that contains all the allocated rectangles. We distinguish two versions of the

DSA. In the optimization version of the DSA, we are given an instance Bof the

DSA and we want to ﬁnd a minimum cost allocation, namely, an allocation bthat

minimizes L(b). In the decision version of the DSA, we are given an instance B

and a cost threshold L0and we want to ﬁnd an allocation b(B)withL(b)≤L0.

The berth allocation problem (BAP) is precisely the decision version of the

oﬄine DSA problem if we model each ship by a block Bj=(sj,a

j,d

j), where the

size sjcorresponds to the length of the ship, while aiand djcorrespond to the

arrival time and departure time of the ship. The cost threshold L0corresponds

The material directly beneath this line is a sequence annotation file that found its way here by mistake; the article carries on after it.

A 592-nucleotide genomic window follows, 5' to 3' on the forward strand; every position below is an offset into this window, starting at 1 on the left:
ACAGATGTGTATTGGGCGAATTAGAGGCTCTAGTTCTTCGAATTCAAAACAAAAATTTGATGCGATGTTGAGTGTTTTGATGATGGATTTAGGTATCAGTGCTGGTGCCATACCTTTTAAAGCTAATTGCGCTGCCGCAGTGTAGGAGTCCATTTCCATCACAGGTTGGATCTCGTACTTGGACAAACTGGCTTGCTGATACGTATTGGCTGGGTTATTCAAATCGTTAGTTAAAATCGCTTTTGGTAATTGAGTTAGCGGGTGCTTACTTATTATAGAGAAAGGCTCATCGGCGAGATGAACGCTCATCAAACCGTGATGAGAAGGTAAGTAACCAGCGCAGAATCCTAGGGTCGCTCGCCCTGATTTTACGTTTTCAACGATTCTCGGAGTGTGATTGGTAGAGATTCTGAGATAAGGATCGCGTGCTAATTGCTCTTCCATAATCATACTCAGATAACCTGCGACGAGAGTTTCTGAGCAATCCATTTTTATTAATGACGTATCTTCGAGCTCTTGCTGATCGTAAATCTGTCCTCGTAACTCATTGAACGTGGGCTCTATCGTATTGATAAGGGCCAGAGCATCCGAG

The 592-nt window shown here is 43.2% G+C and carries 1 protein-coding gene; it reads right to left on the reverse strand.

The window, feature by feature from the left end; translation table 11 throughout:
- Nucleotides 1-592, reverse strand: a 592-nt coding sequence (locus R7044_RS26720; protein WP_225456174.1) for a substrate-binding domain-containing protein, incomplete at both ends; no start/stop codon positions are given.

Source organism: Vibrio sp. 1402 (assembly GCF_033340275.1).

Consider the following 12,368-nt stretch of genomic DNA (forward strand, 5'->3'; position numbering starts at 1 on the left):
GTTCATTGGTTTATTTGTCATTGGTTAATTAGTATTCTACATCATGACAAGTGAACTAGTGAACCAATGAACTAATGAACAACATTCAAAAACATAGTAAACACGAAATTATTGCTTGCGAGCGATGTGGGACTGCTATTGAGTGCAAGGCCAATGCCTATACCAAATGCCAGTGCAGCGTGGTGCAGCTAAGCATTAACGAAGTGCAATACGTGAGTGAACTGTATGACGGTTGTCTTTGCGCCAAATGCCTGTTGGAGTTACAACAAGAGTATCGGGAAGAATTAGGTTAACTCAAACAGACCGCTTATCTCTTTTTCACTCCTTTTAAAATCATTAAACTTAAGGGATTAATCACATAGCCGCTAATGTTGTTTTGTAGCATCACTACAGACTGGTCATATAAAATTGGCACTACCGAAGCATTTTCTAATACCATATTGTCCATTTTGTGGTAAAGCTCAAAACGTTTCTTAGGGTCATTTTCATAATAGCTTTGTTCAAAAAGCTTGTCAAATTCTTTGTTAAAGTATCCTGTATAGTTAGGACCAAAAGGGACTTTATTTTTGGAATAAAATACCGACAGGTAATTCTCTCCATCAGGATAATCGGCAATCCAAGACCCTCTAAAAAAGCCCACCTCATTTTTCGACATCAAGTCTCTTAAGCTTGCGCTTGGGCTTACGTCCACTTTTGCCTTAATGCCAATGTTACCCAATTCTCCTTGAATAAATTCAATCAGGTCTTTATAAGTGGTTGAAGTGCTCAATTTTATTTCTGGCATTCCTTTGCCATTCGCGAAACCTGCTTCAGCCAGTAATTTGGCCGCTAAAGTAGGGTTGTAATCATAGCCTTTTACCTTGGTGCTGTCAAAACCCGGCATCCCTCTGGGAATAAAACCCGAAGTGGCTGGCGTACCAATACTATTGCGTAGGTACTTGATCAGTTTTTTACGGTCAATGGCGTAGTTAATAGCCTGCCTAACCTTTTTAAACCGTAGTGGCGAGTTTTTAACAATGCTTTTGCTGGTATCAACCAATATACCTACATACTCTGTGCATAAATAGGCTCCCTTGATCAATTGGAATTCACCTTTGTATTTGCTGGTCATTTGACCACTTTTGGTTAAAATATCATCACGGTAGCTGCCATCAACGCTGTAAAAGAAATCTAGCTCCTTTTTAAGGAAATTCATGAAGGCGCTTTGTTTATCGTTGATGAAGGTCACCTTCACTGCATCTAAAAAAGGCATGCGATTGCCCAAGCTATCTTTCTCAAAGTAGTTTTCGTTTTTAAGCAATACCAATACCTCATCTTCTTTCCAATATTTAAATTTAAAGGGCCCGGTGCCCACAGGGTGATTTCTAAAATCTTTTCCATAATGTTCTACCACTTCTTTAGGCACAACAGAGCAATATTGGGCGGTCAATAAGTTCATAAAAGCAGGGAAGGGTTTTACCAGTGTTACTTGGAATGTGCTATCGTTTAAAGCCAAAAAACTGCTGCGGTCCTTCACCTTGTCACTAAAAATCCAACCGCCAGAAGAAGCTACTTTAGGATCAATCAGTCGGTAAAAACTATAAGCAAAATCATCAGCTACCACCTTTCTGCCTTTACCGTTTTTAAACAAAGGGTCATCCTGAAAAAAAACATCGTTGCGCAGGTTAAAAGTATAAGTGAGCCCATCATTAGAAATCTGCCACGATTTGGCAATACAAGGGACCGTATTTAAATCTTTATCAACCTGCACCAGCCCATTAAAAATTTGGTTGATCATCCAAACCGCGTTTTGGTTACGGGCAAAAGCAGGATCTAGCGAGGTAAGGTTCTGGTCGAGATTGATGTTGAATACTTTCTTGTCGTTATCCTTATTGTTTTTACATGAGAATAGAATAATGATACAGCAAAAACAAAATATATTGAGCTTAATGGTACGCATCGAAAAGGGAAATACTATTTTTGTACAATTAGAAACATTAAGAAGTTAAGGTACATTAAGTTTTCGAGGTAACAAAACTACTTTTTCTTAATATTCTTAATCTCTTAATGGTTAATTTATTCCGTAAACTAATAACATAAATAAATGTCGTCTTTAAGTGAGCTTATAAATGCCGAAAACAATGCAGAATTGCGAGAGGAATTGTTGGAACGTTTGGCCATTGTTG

to the length of the section. Then the allocation bjcorresponds to the allocation

the ship to the location (bj,b

j+sj) along the section. An allocation b(B)with

L(b)≤L0corresponds to a BAP solution where all the ships are berthed without

overlap within a section of length L0.

We note that the DSA is analogous to a 2-D rectangle packing problem –

that of packing the smaller rectangles into the bigger rectangle. In Figure 2, we

illustrate this viewpoint. We refer to the larger rectangle as the packing area.

Allocating a rectangle can also be viewed as “packing” the rectangle into the

packing area. For the rest of the paper, we shall use the term “allocate” and

“pack” interchangeably.

Fig. 2. The DSA as a 2D packing problem. (a) A solution with width W=5,mt1(B)=

2, mt2(B) = 3, and m(B) = 4. (b) Partitioning the packing area into 5 tracks.

AblockBjis said to be active at time tif t∈[aj,d

j), or equivalently, if

aj≤t<d